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Fundamentals

Number Theory

Abstract algebra

Elliptic Curves

Lattices

Asymmetric Cryptography

Symmetric Cryptography

Isogeny Based Cryptography

Appendices

Modular Arithmetic

Authors: A~Z, perhaps someone else but not yet (or they've decided to remain hidden like a ninja)

Introduction

Thinking not over the integers as a whole but modulo some integer

$n$

instead can prove quite useful in a number of situation. This chapter attempts to introduce to you the basic concepts of working in such a context.Congruences

For the following chapter, we will assume*congruent* modulo

$n$

is a natural integer, and$a$

and$b$

are two integers. We say that$a$

and$b$

are $n$

when$n\mid (b-a)$

, or equivalently when there is an integer$k$

such that$a=b+kn$

. We denote this by$a\equiv b~ [n]$

or $a \equiv b\mod n$

. I will use the first notation throughout this chapter.Remark: When$b\neq0$, we have$a\equiv r~[b]$, where$r$is the remainder in the euclidean division of$a$by

This relation has a number of useful properties:

- $\forall c\in \mathbb Z, a\equiv b~[n] \implies ac \equiv bc ~ [n]$
- $\forall c \in \mathbb Z, a\equiv b~[n] \implies a+c\equiv b+c ~[n]$
- $\forall c \in \mathbb Z, a \equiv b ~[n] \text{ and } b\equiv c~[n]\implies a\equiv c ~[n]$
- $\forall m \in \mathbb N, a\equiv b~[n] \implies a^m\equiv b^m ~[n]$
- The proofs are left as an exercise to the reader :p (Hint: go back to the definition)

Seeing as addition and multiplication are well defined, the integers modulo

$n$

form a ring, which we note$\mathbb Z/n\mathbb Z$

. In sage, you can construct such ring with either of the followingZn = Zmod(5)

Zn = Integers(5)

Zn = IntegerModRing(5)

# Ring of integers modulo 5

Zn(7)

# 2

Zn(8) == Zn(13)

# True

Powering modulo

$n$

is relatively fast, thanks to the double-and-square algorithm, so we needn't worry about it taking too much time when working with high powerspow(2, 564654533, 7) # Output result as member of Z/7Z

# 4

power_mod(987654321, 987654321, 7) # Output result as simple integer

# 6

Zmod(7)(84564685)^(2^100) # ^ stands for powering in sage. To get XOR, use ^^.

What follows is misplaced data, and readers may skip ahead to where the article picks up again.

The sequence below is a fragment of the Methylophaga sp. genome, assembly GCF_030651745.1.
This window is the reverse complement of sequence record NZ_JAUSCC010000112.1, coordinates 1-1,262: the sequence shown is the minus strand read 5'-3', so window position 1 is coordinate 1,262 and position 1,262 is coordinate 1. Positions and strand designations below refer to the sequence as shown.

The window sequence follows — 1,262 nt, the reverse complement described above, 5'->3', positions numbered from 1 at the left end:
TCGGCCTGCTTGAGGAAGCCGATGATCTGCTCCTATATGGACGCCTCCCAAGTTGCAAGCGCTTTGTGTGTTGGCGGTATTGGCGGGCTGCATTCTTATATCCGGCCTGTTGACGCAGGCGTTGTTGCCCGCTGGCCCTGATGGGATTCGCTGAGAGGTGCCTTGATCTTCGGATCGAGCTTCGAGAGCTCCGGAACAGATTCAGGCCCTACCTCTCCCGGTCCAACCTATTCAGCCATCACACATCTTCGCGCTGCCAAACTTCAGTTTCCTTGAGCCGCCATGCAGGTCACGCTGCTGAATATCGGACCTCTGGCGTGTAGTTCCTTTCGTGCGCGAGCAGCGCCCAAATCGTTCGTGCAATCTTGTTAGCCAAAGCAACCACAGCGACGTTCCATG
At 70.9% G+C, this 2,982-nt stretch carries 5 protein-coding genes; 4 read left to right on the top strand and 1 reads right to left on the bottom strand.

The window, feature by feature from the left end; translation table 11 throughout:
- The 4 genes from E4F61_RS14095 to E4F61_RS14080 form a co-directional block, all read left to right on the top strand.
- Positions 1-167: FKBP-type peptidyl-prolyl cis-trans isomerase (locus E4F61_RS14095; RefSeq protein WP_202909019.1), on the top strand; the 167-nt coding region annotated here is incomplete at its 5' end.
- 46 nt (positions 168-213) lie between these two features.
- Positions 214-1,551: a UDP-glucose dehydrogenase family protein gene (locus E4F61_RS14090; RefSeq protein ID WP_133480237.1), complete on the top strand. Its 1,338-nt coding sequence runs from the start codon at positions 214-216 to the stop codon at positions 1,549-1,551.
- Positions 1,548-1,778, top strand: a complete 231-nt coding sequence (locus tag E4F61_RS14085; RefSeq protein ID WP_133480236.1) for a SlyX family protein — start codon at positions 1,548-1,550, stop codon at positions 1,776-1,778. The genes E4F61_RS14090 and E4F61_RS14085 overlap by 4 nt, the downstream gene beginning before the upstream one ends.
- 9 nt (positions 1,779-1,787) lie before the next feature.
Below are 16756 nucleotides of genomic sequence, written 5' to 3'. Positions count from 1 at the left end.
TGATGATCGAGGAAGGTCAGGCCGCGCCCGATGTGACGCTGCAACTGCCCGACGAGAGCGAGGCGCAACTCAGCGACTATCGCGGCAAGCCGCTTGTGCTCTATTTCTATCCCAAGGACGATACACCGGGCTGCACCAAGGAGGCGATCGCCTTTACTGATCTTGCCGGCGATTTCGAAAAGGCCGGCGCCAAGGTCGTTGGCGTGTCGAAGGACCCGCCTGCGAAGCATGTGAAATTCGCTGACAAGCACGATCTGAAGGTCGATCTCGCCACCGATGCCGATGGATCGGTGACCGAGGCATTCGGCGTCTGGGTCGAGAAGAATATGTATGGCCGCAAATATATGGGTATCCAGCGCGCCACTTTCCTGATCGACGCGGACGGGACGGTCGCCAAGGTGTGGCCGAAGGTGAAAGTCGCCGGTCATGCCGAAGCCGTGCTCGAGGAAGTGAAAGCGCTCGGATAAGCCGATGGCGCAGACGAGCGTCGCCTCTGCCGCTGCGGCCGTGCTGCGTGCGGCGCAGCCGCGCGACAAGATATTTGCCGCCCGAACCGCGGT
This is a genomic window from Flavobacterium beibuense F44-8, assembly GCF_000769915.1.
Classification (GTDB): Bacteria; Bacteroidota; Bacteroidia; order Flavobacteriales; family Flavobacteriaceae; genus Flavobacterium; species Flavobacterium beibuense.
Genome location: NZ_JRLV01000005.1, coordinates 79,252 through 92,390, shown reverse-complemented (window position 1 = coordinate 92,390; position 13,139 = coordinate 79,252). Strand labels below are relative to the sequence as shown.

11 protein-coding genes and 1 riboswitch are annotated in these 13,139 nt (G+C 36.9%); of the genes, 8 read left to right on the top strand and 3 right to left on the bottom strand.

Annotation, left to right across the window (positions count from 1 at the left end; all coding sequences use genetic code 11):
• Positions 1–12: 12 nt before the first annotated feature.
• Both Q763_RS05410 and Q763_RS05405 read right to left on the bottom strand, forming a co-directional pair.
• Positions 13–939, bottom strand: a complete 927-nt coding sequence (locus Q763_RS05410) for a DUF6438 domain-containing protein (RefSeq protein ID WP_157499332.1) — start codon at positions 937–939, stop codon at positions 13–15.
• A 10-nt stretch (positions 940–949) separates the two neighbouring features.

# 5

As a side note, remember that if an equality holds over the integers, then it holds modulo any natural integer

$n$

. This can be used to prove that a relation is never true by finding a suitable modulus, or to derive conditions on the potential solutions of the equation.Example: by choosing an appropriate modulus, show that not even god is able to find integers

$a$

and$b$

such that$a^2 = 2 + 4b$

Modular Inverse

Since we can multiply, a question arises: can we divide? The answer is yes, under certain conditions. Dividing by an integer*units* modulo

$c$

is the same as multiplying by its inverse; that is we want to find another integer$d$

such that$cd\equiv 1~[n]$

. Since$cd\equiv 1~[n]\iff\exists k\in\mathbb Z, cd = 1 + kn$

, it is clear from Bézout's Identity that such an inverse exists if and only if$\gcd(c, n) = 1$

. Therefore, the $n$

are the integers coprime to$n$

, lying in a set we call the unit group modulo$n$

: $\left(\mathbb Z/n\mathbb Z\right)^\times$

Zn = Zmod(10)

Zn(7).is_unit()

# True

Zn(8).is_unit()

# False

3 == 1/Zn(7) == Zn(7)^(-1) == pow(7,-1,10) # member of Z/10Z

# True

inverse_mod(7, 10) # simple integer

# 3

Zn(3)/7

# 9

Zn(3)/8

# ZeroDivisionError: inverse of Mod(8, 10) does not exist

Zn.unit_group()

# Multiplicative Abelian group isomorphic to C4 (C4 being the cyclic group of order 4)

Finding the modular inverse of a number is an easy task, thanks to the extended euclidean algorithm (that outputs solutions in

$d$

and$k$

to the equation$cd-kn=1$

from above).xgcd(7, 10) # find (gcd(a, b), u, v) in au + bv = gcd(a, b)

# (1, 3, -2) <-- (gcd(7, 10), d, -k)

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